With this issue, readers may note a few cosmetic enhancements to Northern New Hampshire Magazine. These are visual indications of the fact that we have changed the way we are putting this magazine together. This month’s issue marks our first foray into pagination.
Technically, this marks the biggest change in the way we assemble this magazine since its debut in 1989. Being believers that the old ways are sometimes the best ways, it is understandable that we not been in any rush to move toward pagination. Basically, until this month, each issue of this magazine has been done using paper galleys which have been pasted up via hot wax on mechanicals. That’s how most publications of this kind were assembled from the 1960s until just a couple of years, when publishers began discovering that it is more cost effective and time efficient to put together the pages entirely on a computer screen. The only down side for is that it does away with the layout boards, which for years were a big part of publication offices. Thus an editor can no longer look at his or her publication on display boards as each issue comes together. Instead, more time is spent peering at a computer screen.
But the benefits are many. Beside the savings in time and materials there’s the ease at which a publication can get to the printer, which in this case is two-hour drive away from our office. This issue was sent to our printer by email–completely over the phone lines.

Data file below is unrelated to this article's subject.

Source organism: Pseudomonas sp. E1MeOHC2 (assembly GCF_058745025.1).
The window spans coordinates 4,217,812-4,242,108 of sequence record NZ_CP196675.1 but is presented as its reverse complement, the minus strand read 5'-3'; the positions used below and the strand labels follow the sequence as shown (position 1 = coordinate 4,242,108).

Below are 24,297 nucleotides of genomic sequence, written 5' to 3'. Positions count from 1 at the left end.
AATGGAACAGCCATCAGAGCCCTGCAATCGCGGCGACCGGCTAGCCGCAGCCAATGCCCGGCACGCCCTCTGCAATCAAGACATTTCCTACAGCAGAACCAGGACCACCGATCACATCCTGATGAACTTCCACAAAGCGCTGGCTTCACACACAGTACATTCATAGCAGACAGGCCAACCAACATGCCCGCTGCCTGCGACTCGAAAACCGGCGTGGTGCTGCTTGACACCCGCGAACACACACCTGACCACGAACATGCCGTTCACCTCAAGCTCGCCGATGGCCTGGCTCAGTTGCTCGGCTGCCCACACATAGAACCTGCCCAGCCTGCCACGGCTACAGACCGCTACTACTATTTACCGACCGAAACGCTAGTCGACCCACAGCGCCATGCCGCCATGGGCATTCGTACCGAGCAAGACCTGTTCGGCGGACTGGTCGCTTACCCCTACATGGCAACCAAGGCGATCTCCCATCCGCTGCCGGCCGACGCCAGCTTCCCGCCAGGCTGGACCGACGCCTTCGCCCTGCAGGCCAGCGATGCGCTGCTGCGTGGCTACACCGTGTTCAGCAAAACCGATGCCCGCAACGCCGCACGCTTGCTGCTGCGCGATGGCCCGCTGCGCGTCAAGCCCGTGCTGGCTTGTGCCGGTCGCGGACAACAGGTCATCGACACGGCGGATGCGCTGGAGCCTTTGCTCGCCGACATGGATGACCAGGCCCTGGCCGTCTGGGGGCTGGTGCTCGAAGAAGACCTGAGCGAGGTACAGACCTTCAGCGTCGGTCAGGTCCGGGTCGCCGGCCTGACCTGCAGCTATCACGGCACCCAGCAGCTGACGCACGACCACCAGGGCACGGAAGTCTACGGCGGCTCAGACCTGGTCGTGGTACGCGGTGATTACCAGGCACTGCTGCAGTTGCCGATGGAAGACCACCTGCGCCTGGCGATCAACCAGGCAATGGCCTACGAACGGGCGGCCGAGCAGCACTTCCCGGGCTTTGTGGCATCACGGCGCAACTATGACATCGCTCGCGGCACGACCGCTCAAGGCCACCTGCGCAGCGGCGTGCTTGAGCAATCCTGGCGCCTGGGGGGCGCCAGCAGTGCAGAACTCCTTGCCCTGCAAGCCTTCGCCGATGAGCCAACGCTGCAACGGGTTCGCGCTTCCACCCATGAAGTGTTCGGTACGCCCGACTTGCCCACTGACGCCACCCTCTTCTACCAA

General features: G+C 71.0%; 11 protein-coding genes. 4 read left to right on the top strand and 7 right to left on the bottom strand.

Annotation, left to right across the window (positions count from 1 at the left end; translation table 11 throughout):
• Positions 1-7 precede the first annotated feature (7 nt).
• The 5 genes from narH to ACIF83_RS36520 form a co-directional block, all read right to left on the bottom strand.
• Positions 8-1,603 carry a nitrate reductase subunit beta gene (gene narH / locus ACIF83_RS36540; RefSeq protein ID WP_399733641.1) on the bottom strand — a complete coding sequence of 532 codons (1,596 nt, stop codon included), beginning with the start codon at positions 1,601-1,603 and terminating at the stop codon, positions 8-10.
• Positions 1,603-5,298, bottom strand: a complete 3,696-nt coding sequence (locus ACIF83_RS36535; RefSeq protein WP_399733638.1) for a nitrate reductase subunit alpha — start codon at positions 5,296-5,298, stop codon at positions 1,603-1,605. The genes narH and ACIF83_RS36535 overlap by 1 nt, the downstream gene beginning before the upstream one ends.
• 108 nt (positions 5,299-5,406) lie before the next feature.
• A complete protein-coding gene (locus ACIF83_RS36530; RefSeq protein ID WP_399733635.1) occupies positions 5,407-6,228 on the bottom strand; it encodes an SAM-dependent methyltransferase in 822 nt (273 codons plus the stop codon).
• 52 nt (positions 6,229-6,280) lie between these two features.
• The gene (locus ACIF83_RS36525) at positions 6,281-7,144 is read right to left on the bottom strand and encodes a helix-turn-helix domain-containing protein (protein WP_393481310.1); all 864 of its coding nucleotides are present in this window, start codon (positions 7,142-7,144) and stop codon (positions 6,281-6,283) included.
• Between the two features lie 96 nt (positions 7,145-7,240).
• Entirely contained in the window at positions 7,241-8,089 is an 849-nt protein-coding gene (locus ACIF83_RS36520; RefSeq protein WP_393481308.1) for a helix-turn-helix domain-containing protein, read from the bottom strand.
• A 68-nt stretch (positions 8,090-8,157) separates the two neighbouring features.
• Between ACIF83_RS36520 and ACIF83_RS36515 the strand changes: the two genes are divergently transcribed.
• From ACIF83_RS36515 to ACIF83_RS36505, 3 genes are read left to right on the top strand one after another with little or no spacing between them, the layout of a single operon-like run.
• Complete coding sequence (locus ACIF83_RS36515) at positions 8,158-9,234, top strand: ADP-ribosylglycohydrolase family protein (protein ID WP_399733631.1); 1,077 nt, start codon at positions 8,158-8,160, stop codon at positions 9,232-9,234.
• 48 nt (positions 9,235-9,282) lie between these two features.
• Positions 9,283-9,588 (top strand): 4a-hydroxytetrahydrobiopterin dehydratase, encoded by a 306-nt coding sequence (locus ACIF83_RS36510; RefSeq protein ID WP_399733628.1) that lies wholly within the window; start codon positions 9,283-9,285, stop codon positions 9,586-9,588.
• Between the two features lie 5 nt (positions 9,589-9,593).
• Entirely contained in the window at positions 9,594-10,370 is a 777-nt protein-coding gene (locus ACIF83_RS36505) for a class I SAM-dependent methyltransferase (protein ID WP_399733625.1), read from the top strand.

For the time being, we will continue to produce our two weekly publications, the Colebrook Chronicle and Lancaster Herald, the old-fashioned “paste-up” way. But in the not-too-distant future, they two will be done by pagination.
Now to this issue: this month readers will learn from writer Dick Pinette just how a one-time sports club formed after World War II, only to all but fade away, has come back to as one of the most active snowmobile organizations in the North Country. Also, if you happened to spot a fellow lurking around outhouses last summer with a camera and notepad in hand, it was likely our own Dick Pinette. He takes an interesting–and humorous–look at the venerable outhouse. Meanwhile, Kym Lambert reviews four new regional releases this month–two books, a DVD and VHS tape. We got a look at the latter, which was produced documenting events surrounding Lancaster’s big bicentennial back in 1964. Were amazed at just how much things have changed in the past 40 years–most notably the winter clothing warn by children and their parents. There’s vintage snowmobiles, a night parade and much more.
Read our next entry here.
Charles J. Jordan